November 27, 2012
My Canaries Get a New Happy Light!
In my home, I have a large cage that houses several Red Factor canaries. These beautiful little birds bring me so much joy with their lovely singing. Several years ago, I was concerned that they weren't getting enough natural sunlight, which is so important for happy moods and healthy energy. After doing a bit of research, I discovered a company called Verilux, a lighting manufacturer specializing in Happy Lights that improve mood, energy, focus, and productivity. I saw a real difference after placing one of these lights near the canary cage. Recently, I was sent a couple of their latest models to try out. Enjoy this blog about my happy canaries!
1 I love these Happy Lights by Verilux. They can beat the winter blues and the effects of seasonal change. They improve mood, energy, focus, and productivity.
2 This is the Happy Light 6000 Energy Lamp. When placed on a table or other flat surface near eye level, the light provides just the right kind of illumination that's easily absorbed by the eye.
3 I also got a new version called Happy Light Liberty. This light delivers natural illumination to any room with no dangerous ultraviolet waves.
4 One of the places I like to use these lamps is next to my canary cage. I designed this cage after one that came from France, built around 1900, probably to house doves or quails. Bartok would love to get inside with the canaries!
5 The light is turned on from 6AM to 6PM and it provides a warm and cheerful glow, especially when the sun isn't shining. Judging from how much the male canaries sing, I'd say they are very happy, healthy, and active.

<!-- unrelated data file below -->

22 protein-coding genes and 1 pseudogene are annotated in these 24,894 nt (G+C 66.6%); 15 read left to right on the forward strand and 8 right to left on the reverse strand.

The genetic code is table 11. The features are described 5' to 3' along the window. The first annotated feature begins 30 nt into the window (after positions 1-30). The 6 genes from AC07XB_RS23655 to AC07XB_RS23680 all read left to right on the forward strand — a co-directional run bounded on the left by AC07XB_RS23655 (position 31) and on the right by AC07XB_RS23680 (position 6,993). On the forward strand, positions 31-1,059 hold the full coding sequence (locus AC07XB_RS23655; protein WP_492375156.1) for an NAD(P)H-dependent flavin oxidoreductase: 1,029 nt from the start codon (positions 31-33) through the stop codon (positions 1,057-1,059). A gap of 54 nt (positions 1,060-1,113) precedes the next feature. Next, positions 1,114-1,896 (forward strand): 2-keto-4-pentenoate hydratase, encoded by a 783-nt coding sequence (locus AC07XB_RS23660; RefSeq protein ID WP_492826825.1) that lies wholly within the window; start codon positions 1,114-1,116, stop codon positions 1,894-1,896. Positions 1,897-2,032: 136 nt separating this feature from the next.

6 These are Red Factor canaries, named for their beautiful plumage. They were developed in the early 1900s by crossing a male red siskin with a yellow canary.
7 I got my first canaries about fourteen years ago from our pet expert, Marc Morrone, who acquired them from a breeder in Belgium.
8 These great singers are one of the most popular canaries.
9 Canaries are generally divided into three main groups - Colorbred Canaries, bred for their many color mutations (Red Factor belongs to this group); Type Canaries, bred for their shape and conformation; and Song Canaries, bred for their unique and specific song patterns.
10 Every morning, the stainless steel seed bowls are washed and refilled with canary seed mix.
11 The canary seed mixes are kept in a drawer in covered containers. We feed them a variety of mixes with added vitamins and minerals. We also give them an eggfood, a baked food containing eggs and other ingredients that provide good animal proteins, vitamins, and minerals.
12 In addition to seed, the birds are given fresh fruit slices and leafy greens and vegetables to munch on.
13 Twice a day, the water bowls are removed and washed thoroughly.
14 My housekeeper, Sanu is replacing a birdbath bowl. The canaries do like their baths!
15 Drinking water bowls are equipped with hooks.
16 Those bowls hang from the sides of the cage.
17 The branches in the cage are cut from the fruit trees on the farm and are changed regularly. They provide ample perching area. The little baskets hanging at the top are used as nests for egg laying. There is also a cuttlefish bone to provide calcium for the formation of egg shells.
18 When a female canary feels the need to build a nest, she pulls strands of this cotton fiber nesting material and takes it to an empty nesting basket.
19 We've had several baby canaries hatch over the years. They are adorable!
20 Canaries are highly sensitive to poison gases. In fact, during the 19th and early 20th centuries, coal miners brought canaries into the mines as an early detection system against life threatening gases such as carbon dioxide, carbon monoxide, and methane. This is a carbon monoxide alarm.
21 On the outside of the cage, we hang 8 in 1 Bird Protectors which protect the canaries from lice and mites for months. As it protects, this product also deodorizes the cage.